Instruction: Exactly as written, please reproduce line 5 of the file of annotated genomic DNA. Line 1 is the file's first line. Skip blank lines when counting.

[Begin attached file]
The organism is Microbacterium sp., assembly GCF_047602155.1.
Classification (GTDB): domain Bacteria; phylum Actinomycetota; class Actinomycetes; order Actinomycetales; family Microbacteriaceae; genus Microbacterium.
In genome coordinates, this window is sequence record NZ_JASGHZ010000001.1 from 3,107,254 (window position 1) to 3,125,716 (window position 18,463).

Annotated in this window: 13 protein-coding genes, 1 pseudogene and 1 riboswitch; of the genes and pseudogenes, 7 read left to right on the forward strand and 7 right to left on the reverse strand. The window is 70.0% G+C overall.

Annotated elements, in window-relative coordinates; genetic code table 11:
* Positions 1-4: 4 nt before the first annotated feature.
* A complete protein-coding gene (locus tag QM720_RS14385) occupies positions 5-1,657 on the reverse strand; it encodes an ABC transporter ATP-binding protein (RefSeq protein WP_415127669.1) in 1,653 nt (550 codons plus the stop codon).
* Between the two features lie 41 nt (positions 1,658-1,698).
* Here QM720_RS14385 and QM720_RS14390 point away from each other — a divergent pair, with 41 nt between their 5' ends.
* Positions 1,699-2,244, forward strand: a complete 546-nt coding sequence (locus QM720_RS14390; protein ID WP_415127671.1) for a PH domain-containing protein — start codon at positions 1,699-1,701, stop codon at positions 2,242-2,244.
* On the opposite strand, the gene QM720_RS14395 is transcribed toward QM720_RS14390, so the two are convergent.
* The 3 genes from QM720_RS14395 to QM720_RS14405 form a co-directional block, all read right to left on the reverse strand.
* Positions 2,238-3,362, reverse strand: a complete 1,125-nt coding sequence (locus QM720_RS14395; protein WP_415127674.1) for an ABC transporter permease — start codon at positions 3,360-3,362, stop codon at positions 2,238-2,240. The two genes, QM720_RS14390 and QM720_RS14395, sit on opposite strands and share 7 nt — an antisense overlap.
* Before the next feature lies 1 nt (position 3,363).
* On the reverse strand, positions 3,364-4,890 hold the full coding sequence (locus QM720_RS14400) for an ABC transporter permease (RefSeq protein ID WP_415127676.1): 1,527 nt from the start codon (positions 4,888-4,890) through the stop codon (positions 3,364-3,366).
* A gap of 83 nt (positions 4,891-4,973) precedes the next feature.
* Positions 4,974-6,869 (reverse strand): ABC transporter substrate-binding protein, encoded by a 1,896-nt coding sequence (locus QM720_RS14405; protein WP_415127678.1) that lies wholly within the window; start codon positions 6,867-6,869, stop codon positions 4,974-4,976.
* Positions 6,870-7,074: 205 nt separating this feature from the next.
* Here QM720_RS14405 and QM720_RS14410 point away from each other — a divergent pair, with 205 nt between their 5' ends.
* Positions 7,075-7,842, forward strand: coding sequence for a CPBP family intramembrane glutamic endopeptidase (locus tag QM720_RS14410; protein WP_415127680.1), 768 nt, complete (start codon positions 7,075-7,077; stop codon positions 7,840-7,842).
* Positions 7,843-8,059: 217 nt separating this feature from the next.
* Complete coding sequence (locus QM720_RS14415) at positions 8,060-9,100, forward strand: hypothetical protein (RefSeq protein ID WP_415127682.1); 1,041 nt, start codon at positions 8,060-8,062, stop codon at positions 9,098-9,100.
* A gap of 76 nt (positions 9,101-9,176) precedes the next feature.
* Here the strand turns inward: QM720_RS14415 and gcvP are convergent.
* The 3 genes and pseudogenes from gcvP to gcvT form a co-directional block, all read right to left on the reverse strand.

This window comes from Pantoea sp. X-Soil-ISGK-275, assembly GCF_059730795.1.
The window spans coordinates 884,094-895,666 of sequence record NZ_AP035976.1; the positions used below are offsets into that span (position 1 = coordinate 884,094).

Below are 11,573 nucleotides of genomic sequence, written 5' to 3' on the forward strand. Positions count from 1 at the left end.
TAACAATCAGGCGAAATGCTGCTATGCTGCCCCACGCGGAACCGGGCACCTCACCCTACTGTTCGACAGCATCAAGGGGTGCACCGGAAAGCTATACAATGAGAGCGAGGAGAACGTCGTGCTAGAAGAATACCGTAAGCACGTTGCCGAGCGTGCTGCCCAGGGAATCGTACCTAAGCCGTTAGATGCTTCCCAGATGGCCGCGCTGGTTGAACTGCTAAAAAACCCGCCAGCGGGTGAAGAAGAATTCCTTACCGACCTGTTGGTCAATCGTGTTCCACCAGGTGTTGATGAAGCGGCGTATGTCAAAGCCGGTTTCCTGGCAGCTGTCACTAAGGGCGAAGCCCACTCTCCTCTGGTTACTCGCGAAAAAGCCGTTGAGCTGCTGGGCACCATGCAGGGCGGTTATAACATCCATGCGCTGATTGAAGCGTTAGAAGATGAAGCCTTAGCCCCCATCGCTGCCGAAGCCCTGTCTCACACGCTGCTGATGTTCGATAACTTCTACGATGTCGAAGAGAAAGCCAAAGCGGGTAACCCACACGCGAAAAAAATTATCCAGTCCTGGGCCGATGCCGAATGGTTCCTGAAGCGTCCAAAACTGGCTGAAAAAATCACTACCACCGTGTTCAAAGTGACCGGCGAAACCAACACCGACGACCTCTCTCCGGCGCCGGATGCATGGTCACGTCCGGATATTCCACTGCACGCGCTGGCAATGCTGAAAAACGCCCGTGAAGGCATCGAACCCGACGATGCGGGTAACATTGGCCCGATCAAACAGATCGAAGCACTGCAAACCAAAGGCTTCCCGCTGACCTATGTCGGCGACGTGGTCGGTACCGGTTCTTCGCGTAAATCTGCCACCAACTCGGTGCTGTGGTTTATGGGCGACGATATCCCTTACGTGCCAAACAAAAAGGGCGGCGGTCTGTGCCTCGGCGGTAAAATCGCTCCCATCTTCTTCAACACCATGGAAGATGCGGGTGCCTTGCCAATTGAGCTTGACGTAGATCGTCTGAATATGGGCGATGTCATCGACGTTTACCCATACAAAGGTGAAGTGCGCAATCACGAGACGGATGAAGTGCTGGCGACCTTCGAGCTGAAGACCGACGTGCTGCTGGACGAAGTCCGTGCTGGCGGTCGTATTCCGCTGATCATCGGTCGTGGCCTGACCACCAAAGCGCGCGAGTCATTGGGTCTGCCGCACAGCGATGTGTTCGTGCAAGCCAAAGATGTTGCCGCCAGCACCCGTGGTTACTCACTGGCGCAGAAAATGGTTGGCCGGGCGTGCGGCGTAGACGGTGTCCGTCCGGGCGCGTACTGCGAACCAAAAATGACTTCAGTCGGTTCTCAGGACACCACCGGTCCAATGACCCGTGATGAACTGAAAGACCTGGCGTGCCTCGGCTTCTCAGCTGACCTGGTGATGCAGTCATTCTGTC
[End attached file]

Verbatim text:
Annotated elements, in window-relative coordinates; genetic code table 11: